“These cardiovascular outcomes trials were published in 2015 and 2016 and were groundbreaking,” Pantalone says. “For the first time, some diabetes drugs were demonstrated to have an effect beyond simply lowering blood sugar levels. This is very important, as cardiovascular disease is the number one cause of death in patients with diabetes type 2. If a therapy can lower blood sugar levels and simultaneously potentially lower a patient’s risk of cardiovascular death, non-fatal myocardial infarction, or non-fatal stroke, it would be preferred to use these therapies in patients considered high risk (those with established cardiovascular disease or those with numerous risk factors for cardiovascular disease).”  

In a clinical study published in The New England Journal of Medicine using the SGLT-2 inhibitor empagliflozin in type 2 diabetes patients with pre-existing heart disease, researchers reported a 38% risk reduction in cardiovascular death and a 35% risk reduction in heart failure hospital admissions. No significant reduction in heart attack or stroke was noted, however.

“Mechanistically, this continues to be explored, but it is the first drug class with well-managed modern background therapy in diabetes to show total mortality reductions,” says Curtis Triplitt, PharmD, associate professor of medicine, University of Texas Health Science Center at San Antonio. “Whether all type 2 diabetes cardiovascular patients should receive empagliflozin is currently being debated.”

In another clinical trial published in The New England Journal of Medicine, liraglutide, a GLP-1 receptor agonist, reported a 15% reduction in all-cause mortality, but most relate this to a cumulative effect of reductions from heart attack and strokes, Triplitt says. Upon further analysis, patients who took the drug as prescribed received the cardiovascular benefit. Both empagliflozin and liraglutide also reported improvements in renal outcomes; further strengthening their potential use in therapy.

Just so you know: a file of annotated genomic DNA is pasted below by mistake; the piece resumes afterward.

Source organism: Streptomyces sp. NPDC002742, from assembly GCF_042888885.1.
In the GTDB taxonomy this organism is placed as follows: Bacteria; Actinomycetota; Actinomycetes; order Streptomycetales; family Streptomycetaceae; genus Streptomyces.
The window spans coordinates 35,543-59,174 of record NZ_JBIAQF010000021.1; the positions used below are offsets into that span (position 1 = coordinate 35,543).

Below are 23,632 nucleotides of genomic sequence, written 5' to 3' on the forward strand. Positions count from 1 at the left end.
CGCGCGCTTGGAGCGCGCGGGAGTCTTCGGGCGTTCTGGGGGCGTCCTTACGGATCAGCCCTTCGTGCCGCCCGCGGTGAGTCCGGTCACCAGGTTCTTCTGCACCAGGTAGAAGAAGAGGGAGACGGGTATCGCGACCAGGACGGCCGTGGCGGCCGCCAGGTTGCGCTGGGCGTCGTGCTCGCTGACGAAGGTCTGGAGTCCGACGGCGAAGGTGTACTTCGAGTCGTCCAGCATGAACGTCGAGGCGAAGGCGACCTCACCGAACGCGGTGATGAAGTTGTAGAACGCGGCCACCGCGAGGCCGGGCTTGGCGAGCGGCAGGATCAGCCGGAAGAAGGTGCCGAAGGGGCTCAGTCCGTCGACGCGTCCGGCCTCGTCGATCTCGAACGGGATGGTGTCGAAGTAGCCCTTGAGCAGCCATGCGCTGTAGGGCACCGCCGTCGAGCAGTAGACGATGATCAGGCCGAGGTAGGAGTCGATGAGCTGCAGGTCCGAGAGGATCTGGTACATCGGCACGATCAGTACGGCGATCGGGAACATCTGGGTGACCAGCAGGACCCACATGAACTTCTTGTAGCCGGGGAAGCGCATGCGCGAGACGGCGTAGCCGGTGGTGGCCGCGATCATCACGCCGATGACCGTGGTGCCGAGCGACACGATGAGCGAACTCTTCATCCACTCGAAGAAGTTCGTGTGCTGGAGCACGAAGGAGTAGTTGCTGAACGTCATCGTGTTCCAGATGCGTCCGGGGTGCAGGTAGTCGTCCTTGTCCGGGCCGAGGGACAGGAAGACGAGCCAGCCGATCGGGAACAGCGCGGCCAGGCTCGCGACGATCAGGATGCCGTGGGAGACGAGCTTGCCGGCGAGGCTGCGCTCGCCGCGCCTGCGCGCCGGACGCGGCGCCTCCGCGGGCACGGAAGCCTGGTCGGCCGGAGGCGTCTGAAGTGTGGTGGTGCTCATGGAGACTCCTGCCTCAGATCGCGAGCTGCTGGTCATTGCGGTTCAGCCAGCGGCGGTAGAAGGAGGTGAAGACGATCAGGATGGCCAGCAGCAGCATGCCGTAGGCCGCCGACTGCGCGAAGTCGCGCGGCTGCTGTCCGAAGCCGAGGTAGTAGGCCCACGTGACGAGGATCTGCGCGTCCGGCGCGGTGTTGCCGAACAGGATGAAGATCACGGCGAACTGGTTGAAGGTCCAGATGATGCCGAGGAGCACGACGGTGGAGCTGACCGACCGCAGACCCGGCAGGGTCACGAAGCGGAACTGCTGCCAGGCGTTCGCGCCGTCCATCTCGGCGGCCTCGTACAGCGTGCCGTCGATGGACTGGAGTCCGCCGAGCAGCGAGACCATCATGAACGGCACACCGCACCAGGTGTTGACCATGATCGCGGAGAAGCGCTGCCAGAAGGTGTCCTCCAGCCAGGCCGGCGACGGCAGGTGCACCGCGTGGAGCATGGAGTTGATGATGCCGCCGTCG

The cardiovascular outcome trials of the remaining FDA-approved GLP-1RA (exenatide once weekly, albiglutide, and dulaglutide), and the other SGLT-2 transport inhibitors (canagliflozin and dapagliflozin) are still in progress and should conclude over the next few years. “If these studies find similar results, that would be something to watch, as we can then say that the observed cardiovascular risk reduction is actually a class effect, and not specific to just a few agents within the class,” Pantalone says.

Next: Insulin matters



4.              Concentrated insulin

Another advancement stems from the development of more concentrated insulins to benefit patients who have difficulty absorbing insulin. The most commonly prescribed insulins are known as “U100” insulin, in which there are 100 units of insulin in 1 milliliter of fluid.

“Some diabetics are quite insulin resistant and require high doses of insulin,” says Adimoolam. “We suspect that when insulin is injected at high volumes, it’s possible that 100% is not absorbed. Therefore, the patient is not getting the true amount of insulin being prescribed and their glucose values remain elevated.”

Concentrated insulins, referred to as “U200,” “U300,” or “U500,” can provide much more insulin per 1 milliliter of liquid. For example, U200 consists of 200 units of insulin per milliliter, U300 consists of 300 units of insulin per milliliter, and so forth. These insulins became publicly available in 2016.

“Concentrated insulins are better absorbed than U100 insulins because absorption of insulin is improved,” Adimoolam explains. “Concentrated insulins have helped improve diabetes control in those who take a significant amount of insulin (more than 40 units daily). Concentrated insulins cause less hypoglycemia in comparison to U100 insulin.”

5.              Cell-based therapies

Some challenges related to pancreas transplants are the ability to harvest enough pancreatic cells and the ability to stop the body’s immune system from destroying these cells. Progress has been made in stem cell research and efforts to reprogram tissue-specific cells to overcome these barriers.

“A number of surgical advances have improved the early success rate of transplantation, and modern immunosuppressive strategies have improved the rate of longer term survival of tissue grafts,” Lucas says.

Karen Appold is a medical writer in Lehigh Valley, Pennsylvania.